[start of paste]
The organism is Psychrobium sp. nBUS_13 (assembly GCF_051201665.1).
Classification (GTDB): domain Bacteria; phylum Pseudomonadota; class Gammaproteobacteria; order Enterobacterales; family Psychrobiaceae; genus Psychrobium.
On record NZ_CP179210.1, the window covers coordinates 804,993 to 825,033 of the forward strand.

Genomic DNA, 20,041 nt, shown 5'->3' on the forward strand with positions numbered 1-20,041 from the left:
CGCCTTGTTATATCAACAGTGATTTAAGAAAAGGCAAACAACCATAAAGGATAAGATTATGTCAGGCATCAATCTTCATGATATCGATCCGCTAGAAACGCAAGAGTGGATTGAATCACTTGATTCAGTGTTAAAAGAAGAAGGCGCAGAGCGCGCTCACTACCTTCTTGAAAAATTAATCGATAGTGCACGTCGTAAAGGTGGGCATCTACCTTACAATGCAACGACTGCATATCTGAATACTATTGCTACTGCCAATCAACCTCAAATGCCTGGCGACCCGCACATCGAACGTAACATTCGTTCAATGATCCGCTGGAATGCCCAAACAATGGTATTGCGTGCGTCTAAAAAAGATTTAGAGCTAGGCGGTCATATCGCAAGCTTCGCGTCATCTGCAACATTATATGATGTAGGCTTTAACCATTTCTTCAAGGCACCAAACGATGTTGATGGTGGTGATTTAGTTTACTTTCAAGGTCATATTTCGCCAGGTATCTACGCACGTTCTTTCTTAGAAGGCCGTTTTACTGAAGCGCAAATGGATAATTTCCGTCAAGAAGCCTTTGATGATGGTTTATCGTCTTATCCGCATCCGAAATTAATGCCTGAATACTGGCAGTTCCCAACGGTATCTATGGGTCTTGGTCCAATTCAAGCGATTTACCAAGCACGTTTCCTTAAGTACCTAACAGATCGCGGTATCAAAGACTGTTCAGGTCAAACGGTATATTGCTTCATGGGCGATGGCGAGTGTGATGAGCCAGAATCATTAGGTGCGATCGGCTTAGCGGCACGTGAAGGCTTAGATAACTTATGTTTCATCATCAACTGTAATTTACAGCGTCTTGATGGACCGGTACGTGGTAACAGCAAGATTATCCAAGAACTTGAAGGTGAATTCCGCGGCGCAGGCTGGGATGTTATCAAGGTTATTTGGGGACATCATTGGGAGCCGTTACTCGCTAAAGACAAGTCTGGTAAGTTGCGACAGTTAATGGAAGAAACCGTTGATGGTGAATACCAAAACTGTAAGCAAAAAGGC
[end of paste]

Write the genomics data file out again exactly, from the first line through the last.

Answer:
The organism is Psychrobium sp. nBUS_13 (assembly GCF_051201665.1).
Classification (GTDB): domain Bacteria; phylum Pseudomonadota; class Gammaproteobacteria; order Enterobacterales; family Psychrobiaceae; genus Psychrobium.
On record NZ_CP179210.1, the window covers coordinates 804,993 to 825,033 of the forward strand.

Genomic DNA, 20,041 nt, shown 5'->3' on the forward strand with positions numbered 1-20,041 from the left:
CGCCTTGTTATATCAACAGTGATTTAAGAAAAGGCAAACAACCATAAAGGATAAGATTATGTCAGGCATCAATCTTCATGATATCGATCCGCTAGAAACGCAAGAGTGGATTGAATCACTTGATTCAGTGTTAAAAGAAGAAGGCGCAGAGCGCGCTCACTACCTTCTTGAAAAATTAATCGATAGTGCACGTCGTAAAGGTGGGCATCTACCTTACAATGCAACGACTGCATATCTGAATACTATTGCTACTGCCAATCAACCTCAAATGCCTGGCGACCCGCACATCGAACGTAACATTCGTTCAATGATCCGCTGGAATGCCCAAACAATGGTATTGCGTGCGTCTAAAAAAGATTTAGAGCTAGGCGGTCATATCGCAAGCTTCGCGTCATCTGCAACATTATATGATGTAGGCTTTAACCATTTCTTCAAGGCACCAAACGATGTTGATGGTGGTGATTTAGTTTACTTTCAAGGTCATATTTCGCCAGGTATCTACGCACGTTCTTTCTTAGAAGGCCGTTTTACTGAAGCGCAAATGGATAATTTCCGTCAAGAAGCCTTTGATGATGGTTTATCGTCTTATCCGCATCCGAAATTAATGCCTGAATACTGGCAGTTCCCAACGGTATCTATGGGTCTTGGTCCAATTCAAGCGATTTACCAAGCACGTTTCCTTAAGTACCTAACAGATCGCGGTATCAAAGACTGTTCAGGTCAAACGGTATATTGCTTCATGGGCGATGGCGAGTGTGATGAGCCAGAATCATTAGGTGCGATCGGCTTAGCGGCACGTGAAGGCTTAGATAACTTATGTTTCATCATCAACTGTAATTTACAGCGTCTTGATGGACCGGTACGTGGTAACAGCAAGATTATCCAAGAACTTGAAGGTGAATTCCGCGGCGCAGGCTGGGATGTTATCAAGGTTATTTGGGGACATCATTGGGAGCCGTTACTCGCTAAAGACAAGTCTGGTAAGTTGCGACAGTTAATGGAAGAAACCGTTGATGGTGAATACCAAAACTGTAAGCAAAAAGGC